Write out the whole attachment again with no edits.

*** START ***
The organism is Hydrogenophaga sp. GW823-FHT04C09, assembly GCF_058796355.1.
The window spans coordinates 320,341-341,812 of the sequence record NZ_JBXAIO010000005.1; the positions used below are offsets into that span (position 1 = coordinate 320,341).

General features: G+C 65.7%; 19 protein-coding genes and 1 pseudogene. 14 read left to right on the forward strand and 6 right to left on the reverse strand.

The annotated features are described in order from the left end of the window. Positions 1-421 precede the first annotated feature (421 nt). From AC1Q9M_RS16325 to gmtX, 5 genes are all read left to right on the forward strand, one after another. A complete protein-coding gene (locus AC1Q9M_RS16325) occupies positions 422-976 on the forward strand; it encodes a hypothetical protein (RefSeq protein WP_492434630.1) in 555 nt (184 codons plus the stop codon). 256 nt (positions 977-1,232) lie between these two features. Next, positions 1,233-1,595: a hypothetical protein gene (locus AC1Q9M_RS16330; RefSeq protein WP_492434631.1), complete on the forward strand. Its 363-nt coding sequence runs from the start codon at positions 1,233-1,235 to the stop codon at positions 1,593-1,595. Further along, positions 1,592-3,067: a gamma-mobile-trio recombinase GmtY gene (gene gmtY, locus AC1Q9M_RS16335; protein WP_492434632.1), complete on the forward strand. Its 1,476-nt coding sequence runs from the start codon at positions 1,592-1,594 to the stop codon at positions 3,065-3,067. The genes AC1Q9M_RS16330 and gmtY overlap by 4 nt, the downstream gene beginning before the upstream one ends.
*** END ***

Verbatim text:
The organism is Hydrogenophaga sp. GW823-FHT04C09, assembly GCF_058796355.1.
The window spans coordinates 320,341-341,812 of the sequence record NZ_JBXAIO010000005.1; the positions used below are offsets into that span (position 1 = coordinate 320,341).

General features: G+C 65.7%; 19 protein-coding genes and 1 pseudogene. 14 read left to right on the forward strand and 6 right to left on the reverse strand.

The annotated features are described in order from the left end of the window. Positions 1-421 precede the first annotated feature (421 nt). From AC1Q9M_RS16325 to gmtX, 5 genes are all read left to right on the forward strand, one after another. A complete protein-coding gene (locus AC1Q9M_RS16325) occupies positions 422-976 on the forward strand; it encodes a hypothetical protein (RefSeq protein WP_492434630.1) in 555 nt (184 codons plus the stop codon). 256 nt (positions 977-1,232) lie between these two features. Next, positions 1,233-1,595: a hypothetical protein gene (locus AC1Q9M_RS16330; RefSeq protein WP_492434631.1), complete on the forward strand. Its 363-nt coding sequence runs from the start codon at positions 1,233-1,235 to the stop codon at positions 1,593-1,595. Further along, positions 1,592-3,067: a gamma-mobile-trio recombinase GmtY gene (gene gmtY, locus AC1Q9M_RS16335; protein WP_492434632.1), complete on the forward strand. Its 1,476-nt coding sequence runs from the start codon at positions 1,592-1,594 to the stop codon at positions 3,065-3,067. The genes AC1Q9M_RS16330 and gmtY overlap by 4 nt, the downstream gene beginning before the upstream one ends.